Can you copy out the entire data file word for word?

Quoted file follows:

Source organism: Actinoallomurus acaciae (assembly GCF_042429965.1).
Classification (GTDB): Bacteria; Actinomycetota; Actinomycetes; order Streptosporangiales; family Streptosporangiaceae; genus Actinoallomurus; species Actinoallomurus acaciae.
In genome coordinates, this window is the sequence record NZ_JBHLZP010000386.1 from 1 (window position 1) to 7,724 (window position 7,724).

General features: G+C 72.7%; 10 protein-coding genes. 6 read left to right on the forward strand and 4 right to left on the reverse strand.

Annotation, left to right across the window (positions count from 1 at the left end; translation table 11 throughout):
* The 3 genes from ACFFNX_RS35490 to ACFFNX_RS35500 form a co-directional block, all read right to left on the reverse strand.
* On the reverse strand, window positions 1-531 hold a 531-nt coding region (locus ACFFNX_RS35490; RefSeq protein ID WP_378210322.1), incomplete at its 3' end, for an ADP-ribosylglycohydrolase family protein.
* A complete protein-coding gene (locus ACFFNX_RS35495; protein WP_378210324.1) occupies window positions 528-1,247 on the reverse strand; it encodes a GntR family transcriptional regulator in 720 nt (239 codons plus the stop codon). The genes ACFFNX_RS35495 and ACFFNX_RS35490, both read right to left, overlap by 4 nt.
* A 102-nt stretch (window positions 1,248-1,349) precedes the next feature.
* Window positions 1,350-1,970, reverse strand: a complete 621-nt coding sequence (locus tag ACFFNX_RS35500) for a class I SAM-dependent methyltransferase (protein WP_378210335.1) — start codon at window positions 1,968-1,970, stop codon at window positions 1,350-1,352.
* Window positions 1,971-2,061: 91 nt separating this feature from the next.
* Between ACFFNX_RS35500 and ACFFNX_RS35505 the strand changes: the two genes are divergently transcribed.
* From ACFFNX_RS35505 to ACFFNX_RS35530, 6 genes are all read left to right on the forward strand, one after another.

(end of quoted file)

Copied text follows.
Source organism: Actinoallomurus acaciae (assembly GCF_042429965.1).
Classification (GTDB): Bacteria; Actinomycetota; Actinomycetes; order Streptosporangiales; family Streptosporangiaceae; genus Actinoallomurus; species Actinoallomurus acaciae.
In genome coordinates, this window is the sequence record NZ_JBHLZP010000386.1 from 1 (window position 1) to 7,724 (window position 7,724).

General features: G+C 72.7%; 10 protein-coding genes. 6 read left to right on the forward strand and 4 right to left on the reverse strand.

Annotation, left to right across the window (positions count from 1 at the left end; translation table 11 throughout):
* The 3 genes from ACFFNX_RS35490 to ACFFNX_RS35500 form a co-directional block, all read right to left on the reverse strand.
* On the reverse strand, window positions 1-531 hold a 531-nt coding region (locus ACFFNX_RS35490; RefSeq protein ID WP_378210322.1), incomplete at its 3' end, for an ADP-ribosylglycohydrolase family protein.
* A complete protein-coding gene (locus ACFFNX_RS35495; protein WP_378210324.1) occupies window positions 528-1,247 on the reverse strand; it encodes a GntR family transcriptional regulator in 720 nt (239 codons plus the stop codon). The genes ACFFNX_RS35495 and ACFFNX_RS35490, both read right to left, overlap by 4 nt.
* A 102-nt stretch (window positions 1,248-1,349) precedes the next feature.
* Window positions 1,350-1,970, reverse strand: a complete 621-nt coding sequence (locus tag ACFFNX_RS35500) for a class I SAM-dependent methyltransferase (protein WP_378210335.1) — start codon at window positions 1,968-1,970, stop codon at window positions 1,350-1,352.
* Window positions 1,971-2,061: 91 nt separating this feature from the next.
* Between ACFFNX_RS35500 and ACFFNX_RS35505 the strand changes: the two genes are divergently transcribed.
* From ACFFNX_RS35505 to ACFFNX_RS35530, 6 genes are all read left to right on the forward strand, one after another.